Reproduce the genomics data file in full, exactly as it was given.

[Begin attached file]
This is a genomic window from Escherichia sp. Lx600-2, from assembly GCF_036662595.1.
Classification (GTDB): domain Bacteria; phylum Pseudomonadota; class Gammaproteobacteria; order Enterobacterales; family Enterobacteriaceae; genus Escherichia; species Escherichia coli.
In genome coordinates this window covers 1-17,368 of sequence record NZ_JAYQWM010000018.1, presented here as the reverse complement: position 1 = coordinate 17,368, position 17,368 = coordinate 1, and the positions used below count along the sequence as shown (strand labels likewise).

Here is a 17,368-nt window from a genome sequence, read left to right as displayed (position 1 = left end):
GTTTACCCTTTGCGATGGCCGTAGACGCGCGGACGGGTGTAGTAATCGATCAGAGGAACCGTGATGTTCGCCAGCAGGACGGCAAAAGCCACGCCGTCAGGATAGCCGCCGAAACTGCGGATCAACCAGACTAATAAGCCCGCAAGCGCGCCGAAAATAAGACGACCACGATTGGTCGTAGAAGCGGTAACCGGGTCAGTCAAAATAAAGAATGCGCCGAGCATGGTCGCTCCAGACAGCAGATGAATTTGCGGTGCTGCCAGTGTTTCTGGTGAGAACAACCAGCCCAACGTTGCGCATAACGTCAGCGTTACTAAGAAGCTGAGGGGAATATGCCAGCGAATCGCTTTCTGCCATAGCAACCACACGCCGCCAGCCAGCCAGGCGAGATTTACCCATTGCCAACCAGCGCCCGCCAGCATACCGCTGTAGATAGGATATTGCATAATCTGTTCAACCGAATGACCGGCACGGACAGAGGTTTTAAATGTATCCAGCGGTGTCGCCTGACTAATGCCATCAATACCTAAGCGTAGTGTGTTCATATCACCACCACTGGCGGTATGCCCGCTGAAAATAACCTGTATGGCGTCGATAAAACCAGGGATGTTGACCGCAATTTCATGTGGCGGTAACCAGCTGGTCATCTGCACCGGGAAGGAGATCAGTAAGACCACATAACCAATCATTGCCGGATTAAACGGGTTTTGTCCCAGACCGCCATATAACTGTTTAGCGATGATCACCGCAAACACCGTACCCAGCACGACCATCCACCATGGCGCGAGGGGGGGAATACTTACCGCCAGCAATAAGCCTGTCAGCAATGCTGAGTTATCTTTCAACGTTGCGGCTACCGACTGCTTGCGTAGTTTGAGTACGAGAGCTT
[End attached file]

This is a genomic window from Escherichia sp. Lx600-2, from assembly GCF_036662595.1.
Classification (GTDB): domain Bacteria; phylum Pseudomonadota; class Gammaproteobacteria; order Enterobacterales; family Enterobacteriaceae; genus Escherichia; species Escherichia coli.
In genome coordinates this window covers 1-17,368 of sequence record NZ_JAYQWM010000018.1, presented here as the reverse complement: position 1 = coordinate 17,368, position 17,368 = coordinate 1, and the positions used below count along the sequence as shown (strand labels likewise).

Here is a 17,368-nt window from a genome sequence, read left to right as displayed (position 1 = left end):
GTTTACCCTTTGCGATGGCCGTAGACGCGCGGACGGGTGTAGTAATCGATCAGAGGAACCGTGATGTTCGCCAGCAGGACGGCAAAAGCCACGCCGTCAGGATAGCCGCCGAAACTGCGGATCAACCAGACTAATAAGCCCGCAAGCGCGCCGAAAATAAGACGACCACGATTGGTCGTAGAAGCGGTAACCGGGTCAGTCAAAATAAAGAATGCGCCGAGCATGGTCGCTCCAGACAGCAGATGAATTTGCGGTGCTGCCAGTGTTTCTGGTGAGAACAACCAGCCCAACGTTGCGCATAACGTCAGCGTTACTAAGAAGCTGAGGGGAATATGCCAGCGAATCGCTTTCTGCCATAGCAACCACACGCCGCCAGCCAGCCAGGCGAGATTTACCCATTGCCAACCAGCGCCCGCCAGCATACCGCTGTAGATAGGATATTGCATAATCTGTTCAACCGAATGACCGGCACGGACAGAGGTTTTAAATGTATCCAGCGGTGTCGCCTGACTAATGCCATCAATACCTAAGCGTAGTGTGTTCATATCACCACCACTGGCGGTATGCCCGCTGAAAATAACCTGTATGGCGTCGATAAAACCAGGGATGTTGACCGCAATTTCATGTGGCGGTAACCAGCTGGTCATCTGCACCGGGAAGGAGATCAGTAAGACCACATAACCAATCATTGCCGGATTAAACGGGTTTTGTCCCAGACCGCCATATAACTGTTTAGCGATGATCACCGCAAACACCGTACCCAGCACGACCATCCACCATGGCGCGAGGGGGGGAATACTTACCGCCAGCAATAAGCCTGTCAGCAATGCTGAGTTATCTTTCAACGTTGCGGCTACCGACTGCTTGCGTAGTTTGAGTACGAGAGCTT